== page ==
Funding Sustainable Paddle Trail Development: Paddler Perspectives, Willingness To Pay And Management Implications

ASU Author/Contributor (non-ASU co-authors, if there are any, appear on document)
Carol Kline PhD, Associate Professor (Creator)
Appalachian State University (ASU )
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Abstract: Paddle sports (kayaking, canoeing) are a growing tourism niche and an activity that can bring sustainable rural tourism development and economic regeneration. Managing sustainable paddle trail growth is complex, involving coordination among government bodies, consensus from landowners and funding acquisition for safe access sites, signage, maps and other amenities. This paper explores the paddle-trail-related literature and the many different funding options to manage the creation and maintenance of paddle trails. An Internet survey of 1851 respondents determined support for a variety of user funding mechanisms for trail development as well as paddler perceptions about trail development as a viable form of economic development. The results indicate that women and recreational paddlers are more likely to support funding mechanisms, in addition to paddlers who consider paddle trail development a form of economic development. Paddlers who did not support any user funding mechanism were male, employed in the private sector, avid paddlers, and those who owned boats. It is observed that awareness of paddle trails’ value as an economic regeneration tool increases the willingness to pay. A range of management implications from this research are discussed, including information and educational programs, marketing partnerships and targeted incentive offers to those groups that are unwillingto pay.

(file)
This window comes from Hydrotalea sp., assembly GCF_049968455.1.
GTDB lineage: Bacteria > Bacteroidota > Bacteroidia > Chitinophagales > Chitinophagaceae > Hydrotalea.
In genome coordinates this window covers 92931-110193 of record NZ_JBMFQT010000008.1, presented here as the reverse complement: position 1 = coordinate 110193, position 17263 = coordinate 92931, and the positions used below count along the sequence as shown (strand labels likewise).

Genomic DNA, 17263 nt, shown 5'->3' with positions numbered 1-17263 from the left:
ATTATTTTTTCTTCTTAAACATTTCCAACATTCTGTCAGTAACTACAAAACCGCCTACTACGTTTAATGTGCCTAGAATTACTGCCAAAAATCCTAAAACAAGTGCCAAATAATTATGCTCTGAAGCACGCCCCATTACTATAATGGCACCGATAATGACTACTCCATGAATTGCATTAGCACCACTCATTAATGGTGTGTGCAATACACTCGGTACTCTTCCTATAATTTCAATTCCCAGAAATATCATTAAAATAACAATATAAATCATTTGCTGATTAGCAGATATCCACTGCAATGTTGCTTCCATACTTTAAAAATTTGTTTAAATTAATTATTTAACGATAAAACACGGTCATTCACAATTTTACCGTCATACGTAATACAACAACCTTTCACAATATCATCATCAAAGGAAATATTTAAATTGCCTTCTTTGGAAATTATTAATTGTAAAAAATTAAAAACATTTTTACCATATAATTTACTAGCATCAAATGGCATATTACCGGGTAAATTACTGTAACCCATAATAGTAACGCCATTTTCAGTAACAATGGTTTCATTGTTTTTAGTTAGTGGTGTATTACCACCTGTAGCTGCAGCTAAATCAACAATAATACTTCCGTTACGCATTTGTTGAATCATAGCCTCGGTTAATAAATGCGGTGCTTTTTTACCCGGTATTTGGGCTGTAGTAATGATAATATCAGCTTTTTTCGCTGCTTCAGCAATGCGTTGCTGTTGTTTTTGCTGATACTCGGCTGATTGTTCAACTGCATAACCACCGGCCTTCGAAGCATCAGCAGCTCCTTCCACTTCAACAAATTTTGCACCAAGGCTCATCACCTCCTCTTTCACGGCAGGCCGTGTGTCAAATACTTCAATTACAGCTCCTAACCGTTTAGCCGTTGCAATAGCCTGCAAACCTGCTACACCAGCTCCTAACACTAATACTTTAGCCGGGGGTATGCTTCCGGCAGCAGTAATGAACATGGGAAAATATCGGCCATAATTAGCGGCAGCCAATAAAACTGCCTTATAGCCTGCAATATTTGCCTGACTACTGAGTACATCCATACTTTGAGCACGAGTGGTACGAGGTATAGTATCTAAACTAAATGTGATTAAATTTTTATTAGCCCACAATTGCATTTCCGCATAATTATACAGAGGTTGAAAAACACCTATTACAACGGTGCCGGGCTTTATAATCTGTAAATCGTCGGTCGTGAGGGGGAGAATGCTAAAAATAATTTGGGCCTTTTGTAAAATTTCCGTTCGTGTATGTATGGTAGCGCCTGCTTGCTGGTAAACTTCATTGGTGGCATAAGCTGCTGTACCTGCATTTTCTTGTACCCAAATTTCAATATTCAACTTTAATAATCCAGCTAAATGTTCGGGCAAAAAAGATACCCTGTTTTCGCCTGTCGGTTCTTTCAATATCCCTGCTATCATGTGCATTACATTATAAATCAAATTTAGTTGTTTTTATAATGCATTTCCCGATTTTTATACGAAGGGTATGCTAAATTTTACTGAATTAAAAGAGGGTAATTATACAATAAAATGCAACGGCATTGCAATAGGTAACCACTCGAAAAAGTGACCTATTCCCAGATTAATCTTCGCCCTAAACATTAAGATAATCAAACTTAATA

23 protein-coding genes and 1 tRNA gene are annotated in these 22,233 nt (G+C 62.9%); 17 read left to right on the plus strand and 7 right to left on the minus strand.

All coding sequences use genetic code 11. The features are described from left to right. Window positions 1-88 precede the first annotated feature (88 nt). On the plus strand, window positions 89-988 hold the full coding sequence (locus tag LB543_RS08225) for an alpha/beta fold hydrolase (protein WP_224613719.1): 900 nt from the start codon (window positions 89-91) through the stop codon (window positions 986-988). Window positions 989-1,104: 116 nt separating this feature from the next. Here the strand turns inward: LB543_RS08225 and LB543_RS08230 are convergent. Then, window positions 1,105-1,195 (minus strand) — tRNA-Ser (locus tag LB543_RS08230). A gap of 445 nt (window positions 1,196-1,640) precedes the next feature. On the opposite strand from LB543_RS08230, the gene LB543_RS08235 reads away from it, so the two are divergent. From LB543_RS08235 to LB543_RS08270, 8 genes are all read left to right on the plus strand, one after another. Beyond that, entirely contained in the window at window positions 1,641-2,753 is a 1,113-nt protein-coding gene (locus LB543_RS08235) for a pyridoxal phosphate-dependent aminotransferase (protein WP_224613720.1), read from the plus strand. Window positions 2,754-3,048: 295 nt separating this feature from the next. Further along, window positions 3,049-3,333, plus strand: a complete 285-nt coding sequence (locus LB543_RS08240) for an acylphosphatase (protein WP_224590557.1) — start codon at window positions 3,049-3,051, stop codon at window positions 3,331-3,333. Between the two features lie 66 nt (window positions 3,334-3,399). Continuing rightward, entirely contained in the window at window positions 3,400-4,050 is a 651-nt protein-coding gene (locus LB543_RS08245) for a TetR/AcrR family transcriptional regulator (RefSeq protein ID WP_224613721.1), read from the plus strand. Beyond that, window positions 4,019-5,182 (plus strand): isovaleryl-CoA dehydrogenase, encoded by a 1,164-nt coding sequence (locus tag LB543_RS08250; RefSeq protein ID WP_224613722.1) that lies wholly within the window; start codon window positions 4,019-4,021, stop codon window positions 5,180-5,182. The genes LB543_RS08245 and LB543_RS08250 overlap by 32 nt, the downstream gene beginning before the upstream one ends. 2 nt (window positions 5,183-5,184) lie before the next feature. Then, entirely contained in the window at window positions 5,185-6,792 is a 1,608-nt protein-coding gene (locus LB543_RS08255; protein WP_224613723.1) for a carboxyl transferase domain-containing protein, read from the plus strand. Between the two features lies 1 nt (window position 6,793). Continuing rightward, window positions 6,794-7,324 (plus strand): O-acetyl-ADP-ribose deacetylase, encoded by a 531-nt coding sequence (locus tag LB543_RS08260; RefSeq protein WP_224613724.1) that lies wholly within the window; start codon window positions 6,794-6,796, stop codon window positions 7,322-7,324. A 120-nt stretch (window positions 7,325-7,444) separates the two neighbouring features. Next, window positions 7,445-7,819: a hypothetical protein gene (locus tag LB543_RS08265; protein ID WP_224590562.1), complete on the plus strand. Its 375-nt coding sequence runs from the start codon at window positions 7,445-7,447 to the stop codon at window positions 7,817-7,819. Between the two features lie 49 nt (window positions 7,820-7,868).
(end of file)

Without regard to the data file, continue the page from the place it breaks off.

Additional Information

Carol Kline, David Cardenas, Lauren Duffy & Jason R. Swanson (2012) Funding sustainable paddle trail development: paddler perspectives, willingness to pay and management implications, Journal of Sustainable Tourism, 20:2, 235-256, DOI: 10.1080/09669582.2011.603425. Publisher version of record available at:
Language: English
Date: 2011
paddle trail, funding, fees, resource management, economic development, tourism

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